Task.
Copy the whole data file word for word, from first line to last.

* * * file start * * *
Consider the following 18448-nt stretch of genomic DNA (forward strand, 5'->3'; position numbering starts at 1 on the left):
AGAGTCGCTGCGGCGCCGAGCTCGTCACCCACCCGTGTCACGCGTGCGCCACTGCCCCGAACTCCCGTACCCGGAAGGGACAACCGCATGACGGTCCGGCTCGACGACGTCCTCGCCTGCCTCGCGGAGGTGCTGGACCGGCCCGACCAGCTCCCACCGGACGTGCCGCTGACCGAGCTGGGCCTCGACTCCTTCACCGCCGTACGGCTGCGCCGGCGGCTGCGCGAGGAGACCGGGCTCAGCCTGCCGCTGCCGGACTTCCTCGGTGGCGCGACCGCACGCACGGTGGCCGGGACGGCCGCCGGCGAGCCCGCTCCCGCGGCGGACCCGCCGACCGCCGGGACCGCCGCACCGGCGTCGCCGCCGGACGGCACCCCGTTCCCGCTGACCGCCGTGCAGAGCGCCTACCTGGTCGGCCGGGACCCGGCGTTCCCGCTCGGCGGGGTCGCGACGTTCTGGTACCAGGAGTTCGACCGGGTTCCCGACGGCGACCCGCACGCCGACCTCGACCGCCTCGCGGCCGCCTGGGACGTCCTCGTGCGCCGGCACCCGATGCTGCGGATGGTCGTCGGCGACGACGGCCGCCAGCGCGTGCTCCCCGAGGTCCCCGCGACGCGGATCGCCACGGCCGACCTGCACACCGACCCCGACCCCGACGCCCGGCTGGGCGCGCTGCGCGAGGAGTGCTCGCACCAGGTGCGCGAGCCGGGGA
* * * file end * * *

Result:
Consider the following 18448-nt stretch of genomic DNA (forward strand, 5'->3'; position numbering starts at 1 on the left):
AGAGTCGCTGCGGCGCCGAGCTCGTCACCCACCCGTGTCACGCGTGCGCCACTGCCCCGAACTCCCGTACCCGGAAGGGACAACCGCATGACGGTCCGGCTCGACGACGTCCTCGCCTGCCTCGCGGAGGTGCTGGACCGGCCCGACCAGCTCCCACCGGACGTGCCGCTGACCGAGCTGGGCCTCGACTCCTTCACCGCCGTACGGCTGCGCCGGCGGCTGCGCGAGGAGACCGGGCTCAGCCTGCCGCTGCCGGACTTCCTCGGTGGCGCGACCGCACGCACGGTGGCCGGGACGGCCGCCGGCGAGCCCGCTCCCGCGGCGGACCCGCCGACCGCCGGGACCGCCGCACCGGCGTCGCCGCCGGACGGCACCCCGTTCCCGCTGACCGCCGTGCAGAGCGCCTACCTGGTCGGCCGGGACCCGGCGTTCCCGCTCGGCGGGGTCGCGACGTTCTGGTACCAGGAGTTCGACCGGGTTCCCGACGGCGACCCGCACGCCGACCTCGACCGCCTCGCGGCCGCCTGGGACGTCCTCGTGCGCCGGCACCCGATGCTGCGGATGGTCGTCGGCGACGACGGCCGCCAGCGCGTGCTCCCCGAGGTCCCCGCGACGCGGATCGCCACGGCCGACCTGCACACCGACCCCGACCCCGACGCCCGGCTGGGCGCGCTGCGCGAGGAGTGCTCGCACCAGGTGCGCGAGCCGGGGA